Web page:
Richie Nix (Joseph Gordon-Levitt): You ever work with anyone before?
Blackbird (Mickey Rourke): My brothers. One is in prison forever, and my kid brother is dead. You remind me of him – he was a stupid guy.
"Looks like you’re gonna have trouble with this one. He might shoot the wrong bird."
- Lionel (Aldred Montoya)
FBI real estate agent (Steve Cumyn): If the neighbors ask, you paid about 200 thousand dollars for it.
Donna (Diane Lane): It looks more like 150 to me.
"They’ll be a slight delay in the divorce proceedings while the couple hide out from the killers."
- Wayne (Thomas Jane)
At a glance:
Mickey Rourke gives a powerful performance as an aging, all-business hit man teaming with an out of control young thug to terrorize a recently divorced couple
Blackbird (Mickey Rourke) is just another in the neverending parade of hit men who are doing that elusive last big job before they retire. Unfortunately, Blackbird is overzealous on that last job; he not only shoots the mark, but also the mark’s female visitor – and she was working for his client. Suddenly, there is a price on his head, and his visit to his small home town of Algonac, Michigan is lengthened. And yet, even if he wasn’t a wanted man, he is marked as something evil and is not welcome in his home town. With time to kill, he teams up with Richie, a brash, young and stupid hood who reminds him of his deceased little brother. Their little caper backfires, and Blackbird and Richie try to cover their tracks by killing the recently Carmen (Diane Lane) and Wayne (Thomas Jane), a recently divorced couple that identified them. Even witness protection does not provide adequate safety for these two; they must defend themselves, and in the process, put their trial separation on hold.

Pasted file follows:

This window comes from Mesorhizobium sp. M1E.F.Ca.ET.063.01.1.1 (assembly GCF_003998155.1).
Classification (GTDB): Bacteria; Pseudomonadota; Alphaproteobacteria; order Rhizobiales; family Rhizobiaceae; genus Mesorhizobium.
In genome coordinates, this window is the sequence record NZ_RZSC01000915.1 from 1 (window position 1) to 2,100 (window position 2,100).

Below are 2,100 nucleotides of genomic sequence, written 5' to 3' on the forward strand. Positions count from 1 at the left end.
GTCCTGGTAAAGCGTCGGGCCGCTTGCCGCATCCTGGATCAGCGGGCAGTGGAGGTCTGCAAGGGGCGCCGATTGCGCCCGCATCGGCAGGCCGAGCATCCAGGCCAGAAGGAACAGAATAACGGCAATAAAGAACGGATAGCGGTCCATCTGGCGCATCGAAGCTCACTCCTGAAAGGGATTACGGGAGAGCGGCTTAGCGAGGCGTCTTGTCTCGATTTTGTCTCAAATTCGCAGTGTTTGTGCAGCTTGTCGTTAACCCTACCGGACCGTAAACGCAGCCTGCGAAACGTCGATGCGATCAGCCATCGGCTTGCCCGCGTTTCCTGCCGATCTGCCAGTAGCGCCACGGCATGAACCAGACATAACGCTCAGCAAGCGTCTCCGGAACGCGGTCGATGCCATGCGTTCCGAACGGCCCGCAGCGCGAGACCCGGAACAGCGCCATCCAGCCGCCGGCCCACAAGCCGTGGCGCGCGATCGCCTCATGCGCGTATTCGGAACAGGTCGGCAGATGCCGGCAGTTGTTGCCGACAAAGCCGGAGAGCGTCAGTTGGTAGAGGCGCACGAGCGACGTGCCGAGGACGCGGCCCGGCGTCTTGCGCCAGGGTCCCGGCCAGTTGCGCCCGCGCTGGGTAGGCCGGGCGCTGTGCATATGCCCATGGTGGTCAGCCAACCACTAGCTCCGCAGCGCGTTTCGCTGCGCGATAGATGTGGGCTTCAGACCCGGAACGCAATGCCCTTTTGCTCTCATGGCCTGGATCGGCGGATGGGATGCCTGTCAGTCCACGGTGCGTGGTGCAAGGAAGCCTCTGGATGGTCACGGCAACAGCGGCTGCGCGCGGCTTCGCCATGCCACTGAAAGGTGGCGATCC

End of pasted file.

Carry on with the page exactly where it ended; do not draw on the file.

I’ve gotten into heaps of trouble in the past when I review movies where the protagonists are basically evil with no redeeming qualities. Forgive me, but I don’t like these types of movies; I was raised on 1940s Hollywood fare and got used to the old Code. For example, in Surveillance, the two serial killers kill only because they get tremendous joy out of it, and it invigorates their love life. Blackbird isn’t on that level; he’s a businessman, a killing machine, who ties up loose ends by making sure that there are no witnesses to his work, even if those witnesses are innocents. He’s not sadistic like, say, Javier Bardem’s character in No Country For Old Men; on the other hand, and gratefully so, he’s not imbued with some kind of Hollywood Hitman Moral Code. He's a self-preservationist. And he tutors Richie into something worse than he was before they met; like Blackbird, Richie will now kill any loose ends, rather than just offing people who upset him. Still, if you’re looking for an upside, Blackbird cleans up his own work when he sees what he has created in Richie.
In the end (MAJOR SPOILERS FOLLOW) Blackbird proves not to be a very efficient killing machine at all. Offended by the behavior of Richie, he shoots him a bit prematurely – it probably would have made more sense to do this after the confrontation with Wayne. Despite Richie’s offensive behavior toward Carmen, he still would have protected Blackbird’s back in a fire fight. And again, it would have made sense to kill Carmen as soon as Wayne arrived. She was of no more use, and that’s what cold-blooded hit men do.
Rourke’s character is not as compelling and does not have the resonance of his turn as an aging wrestler in The Wrestler; nonetheless, it is a compelling performance. We want to know more about why this man is what he is: was it his troubled childhood, or a single incident? But this is left to our imagination.
Other reviewers said:
"It's ultimately Rourke who makes the film worth watching."
-Bill Goodykoontz (Arizona Republic)